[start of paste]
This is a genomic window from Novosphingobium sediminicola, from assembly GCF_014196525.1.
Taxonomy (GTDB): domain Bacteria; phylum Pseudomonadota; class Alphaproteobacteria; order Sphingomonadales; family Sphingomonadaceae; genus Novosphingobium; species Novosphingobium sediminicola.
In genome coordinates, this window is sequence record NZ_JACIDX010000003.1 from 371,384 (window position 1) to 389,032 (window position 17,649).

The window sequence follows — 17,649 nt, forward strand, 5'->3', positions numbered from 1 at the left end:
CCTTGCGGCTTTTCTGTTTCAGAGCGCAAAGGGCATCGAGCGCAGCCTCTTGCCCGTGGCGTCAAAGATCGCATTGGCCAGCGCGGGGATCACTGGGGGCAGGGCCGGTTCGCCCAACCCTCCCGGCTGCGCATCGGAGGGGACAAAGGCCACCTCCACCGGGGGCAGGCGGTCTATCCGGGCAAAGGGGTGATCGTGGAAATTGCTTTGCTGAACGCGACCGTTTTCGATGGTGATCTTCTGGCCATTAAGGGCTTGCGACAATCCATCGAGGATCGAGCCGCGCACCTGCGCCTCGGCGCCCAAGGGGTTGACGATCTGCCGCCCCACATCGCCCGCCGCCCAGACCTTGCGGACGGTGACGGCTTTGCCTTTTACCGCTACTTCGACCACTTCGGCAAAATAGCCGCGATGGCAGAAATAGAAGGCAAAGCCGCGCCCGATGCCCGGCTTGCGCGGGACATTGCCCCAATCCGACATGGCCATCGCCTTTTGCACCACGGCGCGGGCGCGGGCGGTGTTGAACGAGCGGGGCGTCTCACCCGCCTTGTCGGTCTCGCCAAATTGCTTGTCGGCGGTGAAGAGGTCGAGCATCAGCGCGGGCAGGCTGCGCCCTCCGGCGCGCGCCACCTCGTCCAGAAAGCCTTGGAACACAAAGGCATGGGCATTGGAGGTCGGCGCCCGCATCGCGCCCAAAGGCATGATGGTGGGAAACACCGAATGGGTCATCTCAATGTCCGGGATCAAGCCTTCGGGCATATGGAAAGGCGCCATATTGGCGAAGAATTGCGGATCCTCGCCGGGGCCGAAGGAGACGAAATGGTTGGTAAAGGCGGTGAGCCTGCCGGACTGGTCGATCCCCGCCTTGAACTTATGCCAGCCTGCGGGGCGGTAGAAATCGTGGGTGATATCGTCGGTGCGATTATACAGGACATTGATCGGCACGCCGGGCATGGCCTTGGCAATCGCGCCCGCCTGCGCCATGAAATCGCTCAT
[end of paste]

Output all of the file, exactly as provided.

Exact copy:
This is a genomic window from Novosphingobium sediminicola, from assembly GCF_014196525.1.
Taxonomy (GTDB): domain Bacteria; phylum Pseudomonadota; class Alphaproteobacteria; order Sphingomonadales; family Sphingomonadaceae; genus Novosphingobium; species Novosphingobium sediminicola.
In genome coordinates, this window is sequence record NZ_JACIDX010000003.1 from 371,384 (window position 1) to 389,032 (window position 17,649).

The window sequence follows — 17,649 nt, forward strand, 5'->3', positions numbered from 1 at the left end:
CCTTGCGGCTTTTCTGTTTCAGAGCGCAAAGGGCATCGAGCGCAGCCTCTTGCCCGTGGCGTCAAAGATCGCATTGGCCAGCGCGGGGATCACTGGGGGCAGGGCCGGTTCGCCCAACCCTCCCGGCTGCGCATCGGAGGGGACAAAGGCCACCTCCACCGGGGGCAGGCGGTCTATCCGGGCAAAGGGGTGATCGTGGAAATTGCTTTGCTGAACGCGACCGTTTTCGATGGTGATCTTCTGGCCATTAAGGGCTTGCGACAATCCATCGAGGATCGAGCCGCGCACCTGCGCCTCGGCGCCCAAGGGGTTGACGATCTGCCGCCCCACATCGCCCGCCGCCCAGACCTTGCGGACGGTGACGGCTTTGCCTTTTACCGCTACTTCGACCACTTCGGCAAAATAGCCGCGATGGCAGAAATAGAAGGCAAAGCCGCGCCCGATGCCCGGCTTGCGCGGGACATTGCCCCAATCCGACATGGCCATCGCCTTTTGCACCACGGCGCGGGCGCGGGCGGTGTTGAACGAGCGGGGCGTCTCACCCGCCTTGTCGGTCTCGCCAAATTGCTTGTCGGCGGTGAAGAGGTCGAGCATCAGCGCGGGCAGGCTGCGCCCTCCGGCGCGCGCCACCTCGTCCAGAAAGCCTTGGAACACAAAGGCATGGGCATTGGAGGTCGGCGCCCGCATCGCGCCCAAAGGCATGATGGTGGGAAACACCGAATGGGTCATCTCAATGTCCGGGATCAAGCCTTCGGGCATATGGAAAGGCGCCATATTGGCGAAGAATTGCGGATCCTCGCCGGGGCCGAAGGAGACGAAATGGTTGGTAAAGGCGGTGAGCCTGCCGGACTGGTCGATCCCCGCCTTGAACTTATGCCAGCCTGCGGGGCGGTAGAAATCGTGGGTGATATCGTCGGTGCGATTATACAGGACATTGATCGGCACGCCGGGCATGGCCTTGGCAATCGCGCCCGCCTGCGCCATGAAATCGCTCAT